The North Carolina Council on Developmental Disabilities (NCCDD) is recruiting approximately 15 individuals to participate in a pilot Peer Mentor training for people with intellectual and other developmental disabilities (I/DD). The pilot class will serve as a focus group to evaluate the training curriculum and any employment outcomes that result from the training.
Trainees will learn key concepts to support peers with I/DD. All classes incorporate learning activities to be done as a group and individually, as well as knowledge checks. Participants will complete a pre-training and post-training evaluation to provide feedback which will be incorporated to improve the overall curriculum.
The pilot will begin in May 2021, with classes held weekly. All sessions will be held via Zoom to ensure the safety and health of the pilot participants.
Individuals will receive a stipend of $300 to participate in the pilot and complete a pre-training and post-training evaluation. Upon completing the course and achieving an 85% proficiency score, individuals will receive a certificate of course completion.
Pilot group participants must be a person 18 years or older with an intellectual/developmental disability living in North Carolina who demonstrates the following, with or without support:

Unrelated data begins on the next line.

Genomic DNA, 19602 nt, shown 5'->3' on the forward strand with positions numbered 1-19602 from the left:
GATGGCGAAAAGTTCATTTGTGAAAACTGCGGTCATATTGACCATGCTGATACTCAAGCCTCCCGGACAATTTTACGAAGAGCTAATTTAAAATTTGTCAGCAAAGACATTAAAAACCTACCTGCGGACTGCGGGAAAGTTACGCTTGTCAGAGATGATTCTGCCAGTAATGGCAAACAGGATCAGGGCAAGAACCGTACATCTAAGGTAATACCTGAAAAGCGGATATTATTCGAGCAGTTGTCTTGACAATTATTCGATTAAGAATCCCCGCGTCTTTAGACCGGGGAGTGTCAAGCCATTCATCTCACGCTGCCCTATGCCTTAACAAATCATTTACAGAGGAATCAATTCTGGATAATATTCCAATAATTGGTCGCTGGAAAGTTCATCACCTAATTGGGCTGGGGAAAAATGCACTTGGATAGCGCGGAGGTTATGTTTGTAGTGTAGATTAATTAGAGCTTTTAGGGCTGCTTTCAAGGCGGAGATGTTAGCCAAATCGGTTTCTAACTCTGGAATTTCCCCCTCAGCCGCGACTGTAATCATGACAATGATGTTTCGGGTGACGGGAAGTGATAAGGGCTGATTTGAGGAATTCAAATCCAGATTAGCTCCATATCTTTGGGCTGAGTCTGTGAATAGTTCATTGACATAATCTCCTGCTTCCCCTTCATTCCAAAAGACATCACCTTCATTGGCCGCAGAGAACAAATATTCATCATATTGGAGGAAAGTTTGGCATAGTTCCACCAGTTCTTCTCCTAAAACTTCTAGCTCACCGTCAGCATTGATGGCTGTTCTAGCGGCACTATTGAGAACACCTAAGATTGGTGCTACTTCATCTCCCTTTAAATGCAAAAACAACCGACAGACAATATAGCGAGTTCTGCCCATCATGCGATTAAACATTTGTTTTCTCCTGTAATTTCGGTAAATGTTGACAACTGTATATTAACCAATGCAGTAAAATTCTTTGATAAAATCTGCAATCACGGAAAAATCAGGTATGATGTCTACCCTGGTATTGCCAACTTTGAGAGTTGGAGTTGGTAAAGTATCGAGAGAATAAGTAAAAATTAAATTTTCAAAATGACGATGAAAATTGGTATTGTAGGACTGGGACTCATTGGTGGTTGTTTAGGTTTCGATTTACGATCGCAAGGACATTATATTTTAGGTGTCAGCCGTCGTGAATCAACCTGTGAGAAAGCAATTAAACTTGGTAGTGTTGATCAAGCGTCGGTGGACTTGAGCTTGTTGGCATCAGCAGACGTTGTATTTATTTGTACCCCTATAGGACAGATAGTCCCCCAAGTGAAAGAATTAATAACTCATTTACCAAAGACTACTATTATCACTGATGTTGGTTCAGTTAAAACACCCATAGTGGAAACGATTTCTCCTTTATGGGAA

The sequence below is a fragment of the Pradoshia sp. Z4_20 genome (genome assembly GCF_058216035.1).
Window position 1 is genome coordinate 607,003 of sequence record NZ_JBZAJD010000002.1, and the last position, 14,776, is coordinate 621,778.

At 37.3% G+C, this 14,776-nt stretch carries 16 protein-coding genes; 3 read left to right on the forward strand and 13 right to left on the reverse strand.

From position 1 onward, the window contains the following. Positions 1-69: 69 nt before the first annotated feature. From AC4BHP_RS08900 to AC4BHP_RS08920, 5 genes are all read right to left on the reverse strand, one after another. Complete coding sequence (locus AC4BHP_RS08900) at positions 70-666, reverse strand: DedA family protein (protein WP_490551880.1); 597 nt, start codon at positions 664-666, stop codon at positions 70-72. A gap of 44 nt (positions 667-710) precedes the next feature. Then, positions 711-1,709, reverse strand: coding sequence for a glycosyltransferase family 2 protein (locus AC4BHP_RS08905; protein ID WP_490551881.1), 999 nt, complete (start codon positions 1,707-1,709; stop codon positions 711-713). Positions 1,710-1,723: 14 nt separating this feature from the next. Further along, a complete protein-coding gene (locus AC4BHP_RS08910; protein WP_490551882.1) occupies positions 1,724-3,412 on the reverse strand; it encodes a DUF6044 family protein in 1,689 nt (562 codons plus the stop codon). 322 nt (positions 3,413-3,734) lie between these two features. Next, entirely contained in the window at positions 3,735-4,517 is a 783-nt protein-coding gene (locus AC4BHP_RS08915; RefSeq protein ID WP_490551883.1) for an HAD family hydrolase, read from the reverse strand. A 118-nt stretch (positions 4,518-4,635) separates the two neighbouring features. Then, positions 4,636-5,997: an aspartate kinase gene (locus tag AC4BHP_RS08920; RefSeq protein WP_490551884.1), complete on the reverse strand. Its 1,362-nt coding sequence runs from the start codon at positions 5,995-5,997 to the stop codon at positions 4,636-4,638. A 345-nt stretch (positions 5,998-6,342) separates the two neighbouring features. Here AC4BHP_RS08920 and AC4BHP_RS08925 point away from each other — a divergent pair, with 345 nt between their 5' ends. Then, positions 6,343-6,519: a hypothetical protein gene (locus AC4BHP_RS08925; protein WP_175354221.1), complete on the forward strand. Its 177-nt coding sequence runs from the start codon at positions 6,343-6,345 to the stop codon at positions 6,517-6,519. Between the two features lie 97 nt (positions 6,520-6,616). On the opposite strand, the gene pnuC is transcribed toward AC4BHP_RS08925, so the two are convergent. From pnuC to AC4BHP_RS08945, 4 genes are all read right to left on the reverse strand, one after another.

The training sessions will be held weekly on Tuesdays from 11-1 pm on the following dates:
No. Prospective participants will be contacted for an interview after submitting an application. Individuals interviewed will be informed if they’ve been selected to participate within two weeks.
This is not a job; it is a time-limited, independent contractor opportunity. Those selected will receive a contract to review and sign that outlines pilot group participation requirements and how the $300 stipend will be paid.
No. The North Carolina Certified Peer Support Specialist program is a separate program to certify people living in recovery with mental illness and/or substance use disorder and provide support to others who can benefit from their lived experiences.
Yes. The curriculum was adapted from the InReach peer advocates leadership training curriculum authored by Patricia K. Keul in collaboration with peer mentors with intellectual/developmental disabilities. The input and ideas from self-advocates remain at its core.
This opportunity is supported through funding from the North Carolina Council on Developmental Disabilities and Optum and support and leadership from the National Association of Councils on Developmental Disabilities, Community Bridges Consulting Group and Alliance Health.
If you have any questions, please contact Project Director Kelly Friedlander, at Kelly@cb-cg.com